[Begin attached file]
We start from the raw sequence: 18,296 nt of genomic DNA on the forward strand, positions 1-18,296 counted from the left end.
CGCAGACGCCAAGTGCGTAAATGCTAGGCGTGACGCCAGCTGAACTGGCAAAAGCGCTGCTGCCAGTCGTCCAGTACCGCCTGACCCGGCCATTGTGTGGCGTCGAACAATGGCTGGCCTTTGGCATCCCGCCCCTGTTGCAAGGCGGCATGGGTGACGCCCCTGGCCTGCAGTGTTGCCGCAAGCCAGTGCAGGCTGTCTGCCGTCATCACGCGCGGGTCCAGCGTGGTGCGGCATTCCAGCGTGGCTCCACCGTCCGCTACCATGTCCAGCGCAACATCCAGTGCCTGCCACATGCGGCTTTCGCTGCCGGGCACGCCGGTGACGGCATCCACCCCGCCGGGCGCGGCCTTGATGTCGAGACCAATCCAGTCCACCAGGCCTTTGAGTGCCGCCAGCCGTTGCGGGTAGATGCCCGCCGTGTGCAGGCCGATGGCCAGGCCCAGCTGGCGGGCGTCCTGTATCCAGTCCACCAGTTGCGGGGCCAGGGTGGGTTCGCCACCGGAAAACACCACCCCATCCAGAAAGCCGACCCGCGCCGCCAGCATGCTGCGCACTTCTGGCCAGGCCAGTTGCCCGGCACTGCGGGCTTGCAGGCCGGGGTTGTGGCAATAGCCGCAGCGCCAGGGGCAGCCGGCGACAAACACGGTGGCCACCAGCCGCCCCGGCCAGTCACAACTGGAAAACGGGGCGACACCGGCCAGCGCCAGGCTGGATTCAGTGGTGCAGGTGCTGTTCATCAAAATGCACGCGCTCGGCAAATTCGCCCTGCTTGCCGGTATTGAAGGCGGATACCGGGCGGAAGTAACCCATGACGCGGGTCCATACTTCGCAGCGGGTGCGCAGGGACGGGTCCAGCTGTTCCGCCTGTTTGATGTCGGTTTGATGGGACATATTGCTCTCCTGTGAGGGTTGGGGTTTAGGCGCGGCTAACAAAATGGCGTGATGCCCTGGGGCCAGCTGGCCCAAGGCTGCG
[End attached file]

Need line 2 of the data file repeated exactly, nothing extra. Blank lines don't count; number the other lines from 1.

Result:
CGCAGACGCCAAGTGCGTAAATGCTAGGCGTGACGCCAGCTGAACTGGCAAAAGCGCTGCTGCCAGTCGTCCAGTACCGCCTGACCCGGCCATTGTGTGGCGTCGAACAATGGCTGGCCTTTGGCATCCCGCCCCTGTTGCAAGGCGGCATGGGTGACGCCCCTGGCCTGCAGTGTTGCCGCAAGCCAGTGCAGGCTGTCTGCCGTCATCACGCGCGGGTCCAGCGTGGTGCGGCATTCCAGCGTGGCTCCACCGTCCGCTACCATGTCCAGCGCAACATCCAGTGCCTGCCACATGCGGCTTTCGCTGCCGGGCACGCCGGTGACGGCATCCACCCCGCCGGGCGCGGCCTTGATGTCGAGACCAATCCAGTCCACCAGGCCTTTGAGTGCCGCCAGCCGTTGCGGGTAGATGCCCGCCGTGTGCAGGCCGATGGCCAGGCCCAGCTGGCGGGCGTCCTGTATCCAGTCCACCAGTTGCGGGGCCAGGGTGGGTTCGCCACCGGAAAACACCACCCCATCCAGAAAGCCGACCCGCGCCGCCAGCATGCTGCGCACTTCTGGCCAGGCCAGTTGCCCGGCACTGCGGGCTTGCAGGCCGGGGTTGTGGCAATAGCCGCAGCGCCAGGGGCAGCCGGCGACAAACACGGTGGCCACCAGCCGCCCCGGCCAGTCACAACTGGAAAACGGGGCGACACCGGCCAGCGCCAGGCTGGATTCAGTGGTGCAGGTGCTGTTCATCAAAATGCACGCGCTCGGCAAATTCGCCCTGCTTGCCGGTATTGAAGGCGGATACCGGGCGGAAGTAACCCATGACGCGGGTCCATACTTCGCAGCGGGTGCGCAGGGACGGGTCCAGCTGTTCCGCCTGTTTGATGTCGGTTTGATGGGACATATTGCTCTCCTGTGAGGGTTGGGGTTTAGGCGCGGCTAACAAAATGGCGTGATGCCCTGGGGCCAGCTGGCCCAAGGCTGCG